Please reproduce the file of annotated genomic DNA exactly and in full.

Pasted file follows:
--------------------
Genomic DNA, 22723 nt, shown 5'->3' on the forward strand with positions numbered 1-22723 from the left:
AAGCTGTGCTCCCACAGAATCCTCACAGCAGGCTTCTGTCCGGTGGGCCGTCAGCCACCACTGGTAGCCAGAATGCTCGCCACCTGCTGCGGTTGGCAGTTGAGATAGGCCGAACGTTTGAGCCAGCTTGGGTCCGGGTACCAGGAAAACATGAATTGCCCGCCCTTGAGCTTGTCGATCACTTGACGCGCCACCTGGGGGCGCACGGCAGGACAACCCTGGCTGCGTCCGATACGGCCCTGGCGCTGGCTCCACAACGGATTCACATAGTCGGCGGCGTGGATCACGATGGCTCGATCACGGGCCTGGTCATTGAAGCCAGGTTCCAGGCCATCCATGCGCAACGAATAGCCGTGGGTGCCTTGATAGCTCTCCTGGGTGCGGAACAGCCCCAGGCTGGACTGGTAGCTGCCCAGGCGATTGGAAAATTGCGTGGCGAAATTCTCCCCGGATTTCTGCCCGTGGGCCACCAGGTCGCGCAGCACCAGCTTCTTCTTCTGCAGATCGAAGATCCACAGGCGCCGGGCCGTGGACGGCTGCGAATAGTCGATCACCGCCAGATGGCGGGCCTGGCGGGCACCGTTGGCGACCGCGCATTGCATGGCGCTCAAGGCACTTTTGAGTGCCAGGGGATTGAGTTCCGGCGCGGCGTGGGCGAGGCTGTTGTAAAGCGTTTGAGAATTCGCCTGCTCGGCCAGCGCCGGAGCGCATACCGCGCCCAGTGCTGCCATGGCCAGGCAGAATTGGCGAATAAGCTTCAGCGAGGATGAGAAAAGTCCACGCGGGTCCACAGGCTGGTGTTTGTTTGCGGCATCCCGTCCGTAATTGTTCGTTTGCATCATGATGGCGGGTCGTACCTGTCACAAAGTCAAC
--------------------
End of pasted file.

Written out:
Genomic DNA, 22723 nt, shown 5'->3' on the forward strand with positions numbered 1-22723 from the left:
AAGCTGTGCTCCCACAGAATCCTCACAGCAGGCTTCTGTCCGGTGGGCCGTCAGCCACCACTGGTAGCCAGAATGCTCGCCACCTGCTGCGGTTGGCAGTTGAGATAGGCCGAACGTTTGAGCCAGCTTGGGTCCGGGTACCAGGAAAACATGAATTGCCCGCCCTTGAGCTTGTCGATCACTTGACGCGCCACCTGGGGGCGCACGGCAGGACAACCCTGGCTGCGTCCGATACGGCCCTGGCGCTGGCTCCACAACGGATTCACATAGTCGGCGGCGTGGATCACGATGGCTCGATCACGGGCCTGGTCATTGAAGCCAGGTTCCAGGCCATCCATGCGCAACGAATAGCCGTGGGTGCCTTGATAGCTCTCCTGGGTGCGGAACAGCCCCAGGCTGGACTGGTAGCTGCCCAGGCGATTGGAAAATTGCGTGGCGAAATTCTCCCCGGATTTCTGCCCGTGGGCCACCAGGTCGCGCAGCACCAGCTTCTTCTTCTGCAGATCGAAGATCCACAGGCGCCGGGCCGTGGACGGCTGCGAATAGTCGATCACCGCCAGATGGCGGGCCTGGCGGGCACCGTTGGCGACCGCGCATTGCATGGCGCTCAAGGCACTTTTGAGTGCCAGGGGATTGAGTTCCGGCGCGGCGTGGGCGAGGCTGTTGTAAAGCGTTTGAGAATTCGCCTGCTCGGCCAGCGCCGGAGCGCATACCGCGCCCAGTGCTGCCATGGCCAGGCAGAATTGGCGAATAAGCTTCAGCGAGGATGAGAAAAGTCCACGCGGGTCCACAGGCTGGTGTTTGTTTGCGGCATCCCGTCCGTAATTGTTCGTTTGCATCATGATGGCGGGTCGTACCTGTCACAAAGTCAAC